Army Communicator Summer 1998

Army leaders announce new design framework for Army XXI heavy division

by Jim Caldwell

WASHINGTON, D.C. (Training and Doctrine Command News Service) -- The Army’s new heavy division will still be the most lethal combat force in the world, even though it will have fewer soldiers and armored vehicles.

The announcement June 9 of the new division design by GEN William Hartzog, commander of Training and Doctrine Command, put the Army’s official stamp of approval on the new organization. The decision follows almost four years of analysis and experimentation involving several thousand soldiers in the Army’s major commands.

"Today is an important day in the Army’s history," said GEN Dennis Reimer, Army chief of staff. "The new division design is one of our key milestones as we prepare for the 21st century. We’ve developed a division that’s strategically deployable, agile, flexible and the type of decisive, full-spectrum force we’ll need in the 21st century."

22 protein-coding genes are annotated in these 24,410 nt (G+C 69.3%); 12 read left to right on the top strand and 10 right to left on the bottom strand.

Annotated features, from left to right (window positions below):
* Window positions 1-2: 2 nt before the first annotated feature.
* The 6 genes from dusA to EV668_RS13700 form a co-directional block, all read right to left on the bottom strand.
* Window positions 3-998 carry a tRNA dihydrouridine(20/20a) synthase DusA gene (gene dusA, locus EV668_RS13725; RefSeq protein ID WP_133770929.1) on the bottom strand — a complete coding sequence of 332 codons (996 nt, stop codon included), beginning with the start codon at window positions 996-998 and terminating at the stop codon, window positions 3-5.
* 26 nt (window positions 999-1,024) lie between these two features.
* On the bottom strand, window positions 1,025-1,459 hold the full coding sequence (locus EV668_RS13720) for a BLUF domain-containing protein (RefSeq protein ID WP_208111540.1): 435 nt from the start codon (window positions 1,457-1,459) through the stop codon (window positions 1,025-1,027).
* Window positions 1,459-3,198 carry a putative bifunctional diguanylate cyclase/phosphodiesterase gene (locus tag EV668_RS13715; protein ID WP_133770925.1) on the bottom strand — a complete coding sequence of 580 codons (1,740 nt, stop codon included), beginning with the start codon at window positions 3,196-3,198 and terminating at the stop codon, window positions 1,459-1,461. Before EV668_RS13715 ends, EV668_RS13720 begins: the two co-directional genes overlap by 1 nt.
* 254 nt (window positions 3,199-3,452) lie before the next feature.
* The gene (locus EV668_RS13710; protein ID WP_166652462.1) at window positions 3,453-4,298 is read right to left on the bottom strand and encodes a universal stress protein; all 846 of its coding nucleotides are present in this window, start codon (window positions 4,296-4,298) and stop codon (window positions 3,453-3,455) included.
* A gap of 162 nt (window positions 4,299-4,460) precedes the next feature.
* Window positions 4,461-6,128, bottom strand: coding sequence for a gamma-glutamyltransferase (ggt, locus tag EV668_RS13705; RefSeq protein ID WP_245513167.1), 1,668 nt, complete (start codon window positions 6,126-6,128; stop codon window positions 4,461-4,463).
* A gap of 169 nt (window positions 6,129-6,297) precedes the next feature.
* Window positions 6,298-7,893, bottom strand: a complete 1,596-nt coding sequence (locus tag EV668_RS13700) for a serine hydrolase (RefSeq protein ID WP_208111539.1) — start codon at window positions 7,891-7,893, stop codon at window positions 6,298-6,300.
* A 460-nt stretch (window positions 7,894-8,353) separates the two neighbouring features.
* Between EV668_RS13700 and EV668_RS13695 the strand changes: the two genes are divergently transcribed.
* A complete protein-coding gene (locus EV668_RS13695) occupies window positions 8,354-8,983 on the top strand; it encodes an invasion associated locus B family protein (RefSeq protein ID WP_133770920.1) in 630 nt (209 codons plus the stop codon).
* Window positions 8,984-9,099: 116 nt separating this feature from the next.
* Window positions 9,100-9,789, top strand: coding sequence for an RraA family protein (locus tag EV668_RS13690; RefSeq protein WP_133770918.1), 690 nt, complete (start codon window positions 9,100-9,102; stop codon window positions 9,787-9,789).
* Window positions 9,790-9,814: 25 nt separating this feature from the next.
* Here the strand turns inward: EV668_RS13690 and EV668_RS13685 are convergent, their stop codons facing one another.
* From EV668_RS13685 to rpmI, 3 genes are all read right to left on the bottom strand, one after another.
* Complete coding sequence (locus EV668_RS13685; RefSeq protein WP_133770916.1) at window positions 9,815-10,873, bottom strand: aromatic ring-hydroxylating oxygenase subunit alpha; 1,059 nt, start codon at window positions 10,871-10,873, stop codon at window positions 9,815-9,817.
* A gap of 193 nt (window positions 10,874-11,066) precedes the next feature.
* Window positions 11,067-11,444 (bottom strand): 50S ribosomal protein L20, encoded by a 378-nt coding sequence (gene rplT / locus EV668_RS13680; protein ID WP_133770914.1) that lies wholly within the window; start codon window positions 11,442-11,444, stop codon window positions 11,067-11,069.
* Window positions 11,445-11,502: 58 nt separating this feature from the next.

"By far the most significant change is the command-and-control apparatus in the new division," said Hartzog, who oversaw the Force XXI process that selected the new division design. "This is a near-paperless operation in that most of the information passes back and forth at the speed of computers."

That information exchange built on a digital-communications framework will allow the new division to cover about three times the area on the battlefield as today’s division, according to the general.

Situation awareness will be obtained through links with satellites, the Air Force’s Joint Surveillance Tactical Acquisition Radar System aircraft, as well as Army sources.